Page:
Paul Byron: Speed and Hard Work Lead to Success

paul byron
MONTREAL, QC - MARCH 02: Paul Byron #41 of the Montreal Canadiens skates the puck past Matt Irwin #52 of the Nashville Predators and ended up scoring the game-winning goal on goaltender Pekka Rinne #35 of the Nashville Predators late in the third period during the NHL match at the Bell Centre on March 2, 2017 in Montreal, Quebec, Canada. The Montreal Canadiens defeated the Nashville Predators 2-1. (Photo by Minas Panagiotakis/Getty Images)
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Montreal Canadiens forward Paul Byron has come a long way since being considered too small to play in the NHL.   Standing at 5’7″ and around 153 pounds, Byron is one of the league’s smallest players. However, his blazing speed is among the league’s best which has brought him a long way.  He is now a 20-goal scorer who brings something to the Habs game, every night.

Paul Byron: Speed and Hard Work Lead to Success

Before Joining the Montreal Canadiens

Byron has had a lot of obstacles to climb to be the 20-goal scorer he is today. It started early in his junior career, and unlike most NHLers today, he only started playing in the QMJHL his draft year.  Despite, the disadvantage Byron was able to impress the Buffalo Sabres enough to select him in the sixth round in the 2007 drat.

His skills only improved as he continued developing under head coach Benoit Groulx with the Gatineau Olympiques. During his final season in the QMJHL, Byron scored 33 goals and 99 points leading the Olympiques in scoring.

In 2011, the Sabres traded Byron to the Calgary Flames, following a season where he got his first stint in the NHL. At that point, Byron seemed destined to be a career journeyman. During his first three seasons in the Flames organization, he spent his time bouncing from the AHL to the NHL.

Halfway through the 2013-14 season, Byron’s work ethic and speed helped him secure a full-time roster spot with the Flames.  He proved that he could be great for the penalty kill and use his speed to get multiple breakaways. His best output with the Flames came that season when he put up seven goals and 21 points in 47 games. He followed that up with six goals and 19 points in 57 games in 2014-15.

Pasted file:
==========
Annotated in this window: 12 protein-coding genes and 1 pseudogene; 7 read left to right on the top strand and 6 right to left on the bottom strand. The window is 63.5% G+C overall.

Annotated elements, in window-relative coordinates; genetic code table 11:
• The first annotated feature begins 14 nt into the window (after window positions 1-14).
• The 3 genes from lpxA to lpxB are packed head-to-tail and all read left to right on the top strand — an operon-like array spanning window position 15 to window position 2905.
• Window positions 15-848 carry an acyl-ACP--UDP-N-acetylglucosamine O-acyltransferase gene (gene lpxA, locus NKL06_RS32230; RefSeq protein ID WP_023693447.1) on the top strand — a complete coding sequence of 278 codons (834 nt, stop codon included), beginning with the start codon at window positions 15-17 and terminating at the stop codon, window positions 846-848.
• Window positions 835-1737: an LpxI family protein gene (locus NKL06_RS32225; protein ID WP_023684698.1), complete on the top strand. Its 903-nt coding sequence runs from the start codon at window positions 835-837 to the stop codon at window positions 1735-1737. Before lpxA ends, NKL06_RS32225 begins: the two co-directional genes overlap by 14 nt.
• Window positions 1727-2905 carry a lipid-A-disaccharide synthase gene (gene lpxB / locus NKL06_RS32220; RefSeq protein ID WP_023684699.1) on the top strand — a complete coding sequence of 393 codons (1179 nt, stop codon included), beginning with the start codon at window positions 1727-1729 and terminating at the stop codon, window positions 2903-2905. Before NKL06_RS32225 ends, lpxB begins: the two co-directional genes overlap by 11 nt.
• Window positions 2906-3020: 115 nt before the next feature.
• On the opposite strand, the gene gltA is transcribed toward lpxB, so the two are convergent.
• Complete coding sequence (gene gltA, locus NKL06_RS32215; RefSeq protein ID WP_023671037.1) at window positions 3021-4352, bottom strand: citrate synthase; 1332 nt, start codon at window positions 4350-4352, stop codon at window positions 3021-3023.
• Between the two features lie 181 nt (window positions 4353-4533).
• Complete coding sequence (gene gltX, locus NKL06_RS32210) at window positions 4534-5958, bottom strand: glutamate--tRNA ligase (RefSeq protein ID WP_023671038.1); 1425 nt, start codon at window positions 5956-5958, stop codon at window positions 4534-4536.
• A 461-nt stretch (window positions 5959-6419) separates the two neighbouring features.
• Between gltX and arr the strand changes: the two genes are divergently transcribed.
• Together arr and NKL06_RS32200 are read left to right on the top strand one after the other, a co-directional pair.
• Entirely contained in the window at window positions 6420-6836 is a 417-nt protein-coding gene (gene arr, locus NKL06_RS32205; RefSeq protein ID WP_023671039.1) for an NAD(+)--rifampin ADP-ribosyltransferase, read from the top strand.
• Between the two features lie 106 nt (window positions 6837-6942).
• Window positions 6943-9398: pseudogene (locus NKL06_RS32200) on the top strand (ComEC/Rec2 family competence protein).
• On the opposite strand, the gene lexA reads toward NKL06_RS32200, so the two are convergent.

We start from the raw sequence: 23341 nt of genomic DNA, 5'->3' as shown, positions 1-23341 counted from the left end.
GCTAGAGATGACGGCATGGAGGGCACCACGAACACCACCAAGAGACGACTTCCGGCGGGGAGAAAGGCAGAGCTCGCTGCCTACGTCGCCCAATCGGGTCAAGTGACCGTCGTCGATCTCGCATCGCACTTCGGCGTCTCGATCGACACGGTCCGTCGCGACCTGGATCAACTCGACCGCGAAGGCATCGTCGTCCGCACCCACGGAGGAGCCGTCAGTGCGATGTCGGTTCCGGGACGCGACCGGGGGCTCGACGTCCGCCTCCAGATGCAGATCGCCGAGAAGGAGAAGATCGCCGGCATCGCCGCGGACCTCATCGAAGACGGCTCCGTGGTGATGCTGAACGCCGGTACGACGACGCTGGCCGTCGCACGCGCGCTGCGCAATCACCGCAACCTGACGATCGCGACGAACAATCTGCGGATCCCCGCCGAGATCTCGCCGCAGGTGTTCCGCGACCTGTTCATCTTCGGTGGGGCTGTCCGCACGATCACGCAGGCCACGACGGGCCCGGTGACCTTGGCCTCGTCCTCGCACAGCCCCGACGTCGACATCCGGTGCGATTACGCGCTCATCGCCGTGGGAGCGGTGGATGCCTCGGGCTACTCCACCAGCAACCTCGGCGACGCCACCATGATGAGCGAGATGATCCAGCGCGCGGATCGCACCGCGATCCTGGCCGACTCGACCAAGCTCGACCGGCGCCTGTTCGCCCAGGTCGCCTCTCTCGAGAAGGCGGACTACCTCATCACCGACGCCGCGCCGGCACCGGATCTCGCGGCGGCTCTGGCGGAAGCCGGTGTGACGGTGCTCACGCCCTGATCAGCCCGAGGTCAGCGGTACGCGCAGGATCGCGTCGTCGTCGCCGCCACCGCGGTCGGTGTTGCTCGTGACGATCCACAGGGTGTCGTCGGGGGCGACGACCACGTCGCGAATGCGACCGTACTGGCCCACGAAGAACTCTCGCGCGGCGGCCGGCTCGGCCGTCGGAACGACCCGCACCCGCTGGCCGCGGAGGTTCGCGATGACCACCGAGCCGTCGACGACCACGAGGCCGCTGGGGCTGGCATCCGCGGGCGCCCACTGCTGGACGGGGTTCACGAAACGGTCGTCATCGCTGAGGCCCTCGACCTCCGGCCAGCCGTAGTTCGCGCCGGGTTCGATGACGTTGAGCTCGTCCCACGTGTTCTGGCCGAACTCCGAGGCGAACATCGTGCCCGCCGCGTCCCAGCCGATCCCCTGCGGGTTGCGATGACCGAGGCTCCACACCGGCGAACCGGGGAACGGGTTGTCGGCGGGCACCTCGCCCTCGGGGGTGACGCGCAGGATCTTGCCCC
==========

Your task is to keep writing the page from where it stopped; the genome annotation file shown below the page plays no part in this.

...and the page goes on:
During training camp in 2015, the Flames decided to put Byron on waivers. Despite, being a serviceable player for the Flames in his time with the team they didn’t see a fit in the NHL for him. The Canadiens saw an opportunity to add more character and speed and claimed the Ottawa native.

Paul Byron’s Progression

The Canadiens claimed Byron to add more forward depth in the organization. It was reported that the Habs scout staff saw a video on YouTube, that a Flames fan uploaded showing Byron’s inability to score on a breakaway.  This sparked the Canadiens to put in a claim on the former Flames forward as they loved his speed.

Despite the Flames fan’s video, Byron has shown that he does have a scoring touch. He even scored his first goal as a Hab against his former team in a 6-2 victory, in which he added an assist.  He finished his first season with the Habs scoring a career-best 11 goals in 62 games. So far this season, Byron has almost doubled that scoring his 20th of the season in his 71st game.

Byron has not only developed into a 20-goal scorer for the Canadiens but a very reliable two-way player. He reads the game very well, that complimented with his speed makes him a very dangerous penalty killer. Byron may go down as the best waiver pickup in the history of the Montreal Canadiens.

Where Byron’s Abilities Fit Best

Byron is the perfect player to play up and down the lineup. He has the defensive ability to help shut down opposing team’s best lines which makes him great to use in the middle-six forwards. He can also use his speed to play on the top line if needed.  Currently he is playing alongside Tomas Plekanec and Brendan Gallagher, and Byron is playing great hockey on the team’s second line. They have all been producing well for a second line finally giving Habs much needed secondary scoring.

However, come playoff time that line might be considered too small.  Byron may not be one of the three most talented forwards on the team, but he can play on the top line. Earlier in the season, Byron played a pivotal role the speedster on a line with Alex Galchenyuk and Alexander Radulov. While his two more skilled linemates were flirting with a point per game, Byron was playing a useful role as a glue guy. In today’s NHL, it is all about duos, and then there are those players who serve effectively as the duo’s support. Byron seemed to serve as the glue that held the line together in the past.

Nonetheless, Byron was a genius pickup for the Canadiens on the waiver wire.

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